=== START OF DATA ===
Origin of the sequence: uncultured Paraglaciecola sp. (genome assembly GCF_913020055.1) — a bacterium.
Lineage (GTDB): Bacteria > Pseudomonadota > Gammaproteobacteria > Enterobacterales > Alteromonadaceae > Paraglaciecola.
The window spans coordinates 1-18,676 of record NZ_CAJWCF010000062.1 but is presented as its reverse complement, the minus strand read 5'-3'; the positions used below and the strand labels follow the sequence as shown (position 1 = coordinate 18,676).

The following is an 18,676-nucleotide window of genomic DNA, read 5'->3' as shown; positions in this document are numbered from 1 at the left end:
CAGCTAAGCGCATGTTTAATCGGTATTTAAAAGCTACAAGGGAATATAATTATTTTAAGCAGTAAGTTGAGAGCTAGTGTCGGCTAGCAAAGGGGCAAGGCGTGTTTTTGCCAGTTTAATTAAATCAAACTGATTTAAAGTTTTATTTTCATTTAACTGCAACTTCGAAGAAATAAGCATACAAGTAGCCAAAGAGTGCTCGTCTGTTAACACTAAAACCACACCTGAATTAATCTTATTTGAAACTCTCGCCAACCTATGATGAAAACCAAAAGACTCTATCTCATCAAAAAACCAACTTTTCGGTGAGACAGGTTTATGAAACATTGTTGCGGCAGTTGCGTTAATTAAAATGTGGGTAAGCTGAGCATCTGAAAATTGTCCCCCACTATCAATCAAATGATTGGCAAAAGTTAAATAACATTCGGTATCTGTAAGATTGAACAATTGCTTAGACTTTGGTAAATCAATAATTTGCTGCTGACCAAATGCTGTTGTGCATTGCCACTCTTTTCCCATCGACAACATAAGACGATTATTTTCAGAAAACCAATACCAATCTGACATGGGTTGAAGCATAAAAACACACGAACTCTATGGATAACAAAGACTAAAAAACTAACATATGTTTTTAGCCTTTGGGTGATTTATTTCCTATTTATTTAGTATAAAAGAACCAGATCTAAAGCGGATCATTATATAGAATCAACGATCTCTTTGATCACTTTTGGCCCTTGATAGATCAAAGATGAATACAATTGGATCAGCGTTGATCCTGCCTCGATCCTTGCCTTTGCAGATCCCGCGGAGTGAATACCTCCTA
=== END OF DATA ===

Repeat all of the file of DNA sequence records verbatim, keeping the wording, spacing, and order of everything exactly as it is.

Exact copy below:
Origin of the sequence: uncultured Paraglaciecola sp. (genome assembly GCF_913020055.1) — a bacterium.
Lineage (GTDB): Bacteria > Pseudomonadota > Gammaproteobacteria > Enterobacterales > Alteromonadaceae > Paraglaciecola.
The window spans coordinates 1-18,676 of record NZ_CAJWCF010000062.1 but is presented as its reverse complement, the minus strand read 5'-3'; the positions used below and the strand labels follow the sequence as shown (position 1 = coordinate 18,676).

The following is an 18,676-nucleotide window of genomic DNA, read 5'->3' as shown; positions in this document are numbered from 1 at the left end:
CAGCTAAGCGCATGTTTAATCGGTATTTAAAAGCTACAAGGGAATATAATTATTTTAAGCAGTAAGTTGAGAGCTAGTGTCGGCTAGCAAAGGGGCAAGGCGTGTTTTTGCCAGTTTAATTAAATCAAACTGATTTAAAGTTTTATTTTCATTTAACTGCAACTTCGAAGAAATAAGCATACAAGTAGCCAAAGAGTGCTCGTCTGTTAACACTAAAACCACACCTGAATTAATCTTATTTGAAACTCTCGCCAACCTATGATGAAAACCAAAAGACTCTATCTCATCAAAAAACCAACTTTTCGGTGAGACAGGTTTATGAAACATTGTTGCGGCAGTTGCGTTAATTAAAATGTGGGTAAGCTGAGCATCTGAAAATTGTCCCCCACTATCAATCAAATGATTGGCAAAAGTTAAATAACATTCGGTATCTGTAAGATTGAACAATTGCTTAGACTTTGGTAAATCAATAATTTGCTGCTGACCAAATGCTGTTGTGCATTGCCACTCTTTTCCCATCGACAACATAAGACGATTATTTTCAGAAAACCAATACCAATCTGACATGGGTTGAAGCATAAAAACACACGAACTCTATGGATAACAAAGACTAAAAAACTAACATATGTTTTTAGCCTTTGGGTGATTTATTTCCTATTTATTTAGTATAAAAGAACCAGATCTAAAGCGGATCATTATATAGAATCAACGATCTCTTTGATCACTTTTGGCCCTTGATAGATCAAAGATGAATACAATTGGATCAGCGTTGATCCTGCCTCGATCCTTGCCTTTGCAGATCCCGCGGAGTGAATACCTCCTA